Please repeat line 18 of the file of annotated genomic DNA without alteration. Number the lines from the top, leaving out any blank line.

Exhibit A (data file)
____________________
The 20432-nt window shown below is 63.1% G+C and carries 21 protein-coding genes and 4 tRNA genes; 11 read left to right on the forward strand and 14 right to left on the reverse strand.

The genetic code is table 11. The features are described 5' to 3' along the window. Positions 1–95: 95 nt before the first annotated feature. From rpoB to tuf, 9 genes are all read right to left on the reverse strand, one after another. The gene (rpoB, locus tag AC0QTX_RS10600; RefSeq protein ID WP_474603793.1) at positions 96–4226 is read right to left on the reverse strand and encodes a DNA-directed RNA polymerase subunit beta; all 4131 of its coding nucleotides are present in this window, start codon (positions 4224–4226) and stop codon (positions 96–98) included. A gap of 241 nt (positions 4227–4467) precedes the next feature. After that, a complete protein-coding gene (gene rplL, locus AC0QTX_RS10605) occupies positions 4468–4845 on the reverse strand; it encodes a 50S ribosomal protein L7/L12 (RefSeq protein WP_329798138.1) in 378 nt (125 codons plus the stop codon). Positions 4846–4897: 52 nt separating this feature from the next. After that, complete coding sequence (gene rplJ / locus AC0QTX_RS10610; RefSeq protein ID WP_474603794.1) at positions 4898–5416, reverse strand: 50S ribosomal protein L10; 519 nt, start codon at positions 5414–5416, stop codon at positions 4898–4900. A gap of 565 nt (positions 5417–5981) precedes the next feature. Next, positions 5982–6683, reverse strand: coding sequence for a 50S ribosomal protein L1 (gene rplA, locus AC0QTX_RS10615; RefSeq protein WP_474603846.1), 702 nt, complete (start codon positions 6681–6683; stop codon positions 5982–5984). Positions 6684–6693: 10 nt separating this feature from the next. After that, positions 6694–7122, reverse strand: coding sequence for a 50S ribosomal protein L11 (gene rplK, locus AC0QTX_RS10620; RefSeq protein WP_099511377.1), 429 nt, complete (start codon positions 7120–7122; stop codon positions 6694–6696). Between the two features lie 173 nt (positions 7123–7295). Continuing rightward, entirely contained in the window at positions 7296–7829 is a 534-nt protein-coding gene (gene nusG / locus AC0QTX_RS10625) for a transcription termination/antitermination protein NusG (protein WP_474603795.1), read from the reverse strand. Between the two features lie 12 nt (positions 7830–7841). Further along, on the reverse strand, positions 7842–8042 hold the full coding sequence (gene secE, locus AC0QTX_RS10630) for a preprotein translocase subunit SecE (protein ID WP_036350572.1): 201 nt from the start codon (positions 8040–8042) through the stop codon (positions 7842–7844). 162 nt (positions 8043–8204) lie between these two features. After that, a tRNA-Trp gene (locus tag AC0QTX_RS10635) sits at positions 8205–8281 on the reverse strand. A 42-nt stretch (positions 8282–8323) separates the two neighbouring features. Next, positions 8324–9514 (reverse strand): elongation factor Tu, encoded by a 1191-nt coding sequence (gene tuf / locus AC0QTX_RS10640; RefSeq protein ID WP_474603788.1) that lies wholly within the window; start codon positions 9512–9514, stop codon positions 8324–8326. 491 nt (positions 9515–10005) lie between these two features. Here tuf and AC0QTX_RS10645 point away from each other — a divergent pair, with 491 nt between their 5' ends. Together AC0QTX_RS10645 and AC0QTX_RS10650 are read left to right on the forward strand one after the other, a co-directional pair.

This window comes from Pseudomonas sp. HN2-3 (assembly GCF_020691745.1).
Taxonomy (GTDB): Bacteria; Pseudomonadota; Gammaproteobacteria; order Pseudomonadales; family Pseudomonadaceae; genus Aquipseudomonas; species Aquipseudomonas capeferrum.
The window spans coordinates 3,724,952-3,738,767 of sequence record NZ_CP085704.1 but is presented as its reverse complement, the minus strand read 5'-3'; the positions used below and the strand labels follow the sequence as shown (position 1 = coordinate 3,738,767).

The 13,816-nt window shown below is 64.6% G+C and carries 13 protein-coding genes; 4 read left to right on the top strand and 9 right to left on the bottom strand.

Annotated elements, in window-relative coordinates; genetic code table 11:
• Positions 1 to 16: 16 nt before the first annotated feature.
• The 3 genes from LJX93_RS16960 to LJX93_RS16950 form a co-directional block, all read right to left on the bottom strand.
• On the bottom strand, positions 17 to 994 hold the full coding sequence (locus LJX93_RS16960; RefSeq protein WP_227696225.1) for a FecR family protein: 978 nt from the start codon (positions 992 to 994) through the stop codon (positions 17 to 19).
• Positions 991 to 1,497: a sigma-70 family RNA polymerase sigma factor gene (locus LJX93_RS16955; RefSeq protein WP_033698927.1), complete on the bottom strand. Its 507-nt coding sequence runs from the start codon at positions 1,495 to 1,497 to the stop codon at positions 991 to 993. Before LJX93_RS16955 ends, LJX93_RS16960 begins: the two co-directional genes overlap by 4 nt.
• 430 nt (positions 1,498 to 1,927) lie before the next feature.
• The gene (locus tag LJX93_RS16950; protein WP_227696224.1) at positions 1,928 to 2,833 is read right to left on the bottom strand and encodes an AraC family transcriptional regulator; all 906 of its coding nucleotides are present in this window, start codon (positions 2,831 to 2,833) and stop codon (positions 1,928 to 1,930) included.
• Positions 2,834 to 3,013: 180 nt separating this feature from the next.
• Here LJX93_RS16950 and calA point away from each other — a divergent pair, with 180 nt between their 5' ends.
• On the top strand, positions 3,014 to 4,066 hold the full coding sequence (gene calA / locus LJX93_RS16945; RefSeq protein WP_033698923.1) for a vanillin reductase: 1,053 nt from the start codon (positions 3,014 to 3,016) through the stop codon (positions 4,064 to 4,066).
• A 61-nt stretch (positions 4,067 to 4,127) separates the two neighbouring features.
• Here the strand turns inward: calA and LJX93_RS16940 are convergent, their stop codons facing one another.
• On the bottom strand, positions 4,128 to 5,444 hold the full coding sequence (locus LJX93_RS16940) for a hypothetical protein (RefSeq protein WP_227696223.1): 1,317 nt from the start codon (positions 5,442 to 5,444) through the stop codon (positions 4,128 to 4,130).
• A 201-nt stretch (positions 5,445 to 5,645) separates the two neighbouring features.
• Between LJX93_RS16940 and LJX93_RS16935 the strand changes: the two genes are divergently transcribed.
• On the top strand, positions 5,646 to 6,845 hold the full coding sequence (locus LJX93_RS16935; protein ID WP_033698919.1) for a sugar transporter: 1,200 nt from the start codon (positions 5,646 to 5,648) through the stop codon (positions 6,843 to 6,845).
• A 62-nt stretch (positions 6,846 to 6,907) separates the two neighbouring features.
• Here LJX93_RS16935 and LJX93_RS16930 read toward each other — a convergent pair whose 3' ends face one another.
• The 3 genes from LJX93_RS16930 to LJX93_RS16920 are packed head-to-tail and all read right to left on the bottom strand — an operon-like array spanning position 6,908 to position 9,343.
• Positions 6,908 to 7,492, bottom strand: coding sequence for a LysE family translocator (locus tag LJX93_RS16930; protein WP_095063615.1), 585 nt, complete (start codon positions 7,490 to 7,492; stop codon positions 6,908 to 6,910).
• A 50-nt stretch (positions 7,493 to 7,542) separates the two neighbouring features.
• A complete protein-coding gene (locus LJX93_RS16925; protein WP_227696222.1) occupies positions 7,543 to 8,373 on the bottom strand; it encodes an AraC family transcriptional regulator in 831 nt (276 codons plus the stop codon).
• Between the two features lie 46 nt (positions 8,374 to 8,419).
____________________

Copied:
• Here the strand turns inward: calA and LJX93_RS16940 are convergent, their stop codons facing one another.